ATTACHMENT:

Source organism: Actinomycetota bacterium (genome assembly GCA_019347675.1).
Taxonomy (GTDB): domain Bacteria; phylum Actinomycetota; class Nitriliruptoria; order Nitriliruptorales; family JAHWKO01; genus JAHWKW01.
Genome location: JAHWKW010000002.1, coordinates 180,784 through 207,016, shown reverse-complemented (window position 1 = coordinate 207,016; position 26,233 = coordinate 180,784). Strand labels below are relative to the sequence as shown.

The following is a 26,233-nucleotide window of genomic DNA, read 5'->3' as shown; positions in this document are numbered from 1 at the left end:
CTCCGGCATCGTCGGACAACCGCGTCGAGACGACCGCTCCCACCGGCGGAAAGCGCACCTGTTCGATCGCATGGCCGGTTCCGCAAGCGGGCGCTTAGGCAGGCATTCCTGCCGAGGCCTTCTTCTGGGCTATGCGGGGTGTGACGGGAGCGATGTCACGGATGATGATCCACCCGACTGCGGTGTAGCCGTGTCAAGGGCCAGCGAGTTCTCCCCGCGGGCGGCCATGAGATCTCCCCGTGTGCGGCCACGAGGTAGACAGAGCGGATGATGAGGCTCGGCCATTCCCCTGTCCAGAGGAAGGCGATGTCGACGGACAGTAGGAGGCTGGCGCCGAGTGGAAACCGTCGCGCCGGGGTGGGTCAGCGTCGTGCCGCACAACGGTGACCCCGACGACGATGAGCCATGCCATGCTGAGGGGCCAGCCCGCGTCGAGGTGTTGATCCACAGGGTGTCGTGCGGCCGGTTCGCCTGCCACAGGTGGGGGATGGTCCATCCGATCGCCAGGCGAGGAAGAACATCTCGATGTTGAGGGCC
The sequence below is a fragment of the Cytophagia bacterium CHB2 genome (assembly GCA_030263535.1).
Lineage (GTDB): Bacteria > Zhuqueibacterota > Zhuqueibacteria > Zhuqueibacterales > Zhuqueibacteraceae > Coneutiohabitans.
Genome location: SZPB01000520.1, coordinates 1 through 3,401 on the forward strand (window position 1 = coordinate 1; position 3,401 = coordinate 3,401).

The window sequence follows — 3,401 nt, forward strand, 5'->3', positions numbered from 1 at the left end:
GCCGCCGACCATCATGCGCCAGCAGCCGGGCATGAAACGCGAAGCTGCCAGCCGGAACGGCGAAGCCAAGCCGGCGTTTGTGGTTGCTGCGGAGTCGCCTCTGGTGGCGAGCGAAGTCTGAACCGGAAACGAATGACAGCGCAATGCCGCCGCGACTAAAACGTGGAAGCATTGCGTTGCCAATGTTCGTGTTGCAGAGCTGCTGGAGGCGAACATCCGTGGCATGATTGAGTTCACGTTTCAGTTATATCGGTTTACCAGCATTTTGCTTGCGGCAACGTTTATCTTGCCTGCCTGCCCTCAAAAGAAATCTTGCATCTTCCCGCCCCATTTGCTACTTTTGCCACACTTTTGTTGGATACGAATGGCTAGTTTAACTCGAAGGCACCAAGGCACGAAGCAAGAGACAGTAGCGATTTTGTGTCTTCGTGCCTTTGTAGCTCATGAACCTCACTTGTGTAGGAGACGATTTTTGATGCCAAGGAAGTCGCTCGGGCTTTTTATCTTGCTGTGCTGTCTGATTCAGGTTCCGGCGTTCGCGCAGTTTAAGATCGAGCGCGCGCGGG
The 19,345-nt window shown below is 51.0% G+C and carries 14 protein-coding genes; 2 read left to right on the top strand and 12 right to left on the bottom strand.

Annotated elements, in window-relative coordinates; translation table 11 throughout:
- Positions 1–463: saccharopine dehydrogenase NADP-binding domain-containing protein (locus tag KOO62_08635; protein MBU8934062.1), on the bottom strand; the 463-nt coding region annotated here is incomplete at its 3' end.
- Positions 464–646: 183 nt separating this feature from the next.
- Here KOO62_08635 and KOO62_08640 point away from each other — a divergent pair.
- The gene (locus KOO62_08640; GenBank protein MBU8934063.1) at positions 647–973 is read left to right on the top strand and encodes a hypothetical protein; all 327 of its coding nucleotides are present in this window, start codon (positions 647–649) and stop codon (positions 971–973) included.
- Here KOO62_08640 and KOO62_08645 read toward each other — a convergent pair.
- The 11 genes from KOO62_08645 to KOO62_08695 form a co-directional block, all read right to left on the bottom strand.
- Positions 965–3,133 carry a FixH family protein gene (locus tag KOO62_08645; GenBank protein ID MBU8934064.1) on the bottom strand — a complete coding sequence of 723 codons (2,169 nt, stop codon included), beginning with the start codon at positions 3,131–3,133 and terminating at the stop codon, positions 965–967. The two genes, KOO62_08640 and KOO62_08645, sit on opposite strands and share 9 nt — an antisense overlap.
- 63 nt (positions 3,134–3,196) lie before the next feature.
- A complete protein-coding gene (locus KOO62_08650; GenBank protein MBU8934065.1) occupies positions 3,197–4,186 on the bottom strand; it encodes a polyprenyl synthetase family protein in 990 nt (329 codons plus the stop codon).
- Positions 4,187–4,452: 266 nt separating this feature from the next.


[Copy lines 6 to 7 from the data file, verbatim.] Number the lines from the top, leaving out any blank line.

The sequence below is a fragment of the Cytophagia bacterium CHB2 genome (assembly GCA_030263535.1).
Lineage (GTDB): Bacteria > Zhuqueibacterota > Zhuqueibacteria > Zhuqueibacterales > Zhuqueibacteraceae > Coneutiohabitans.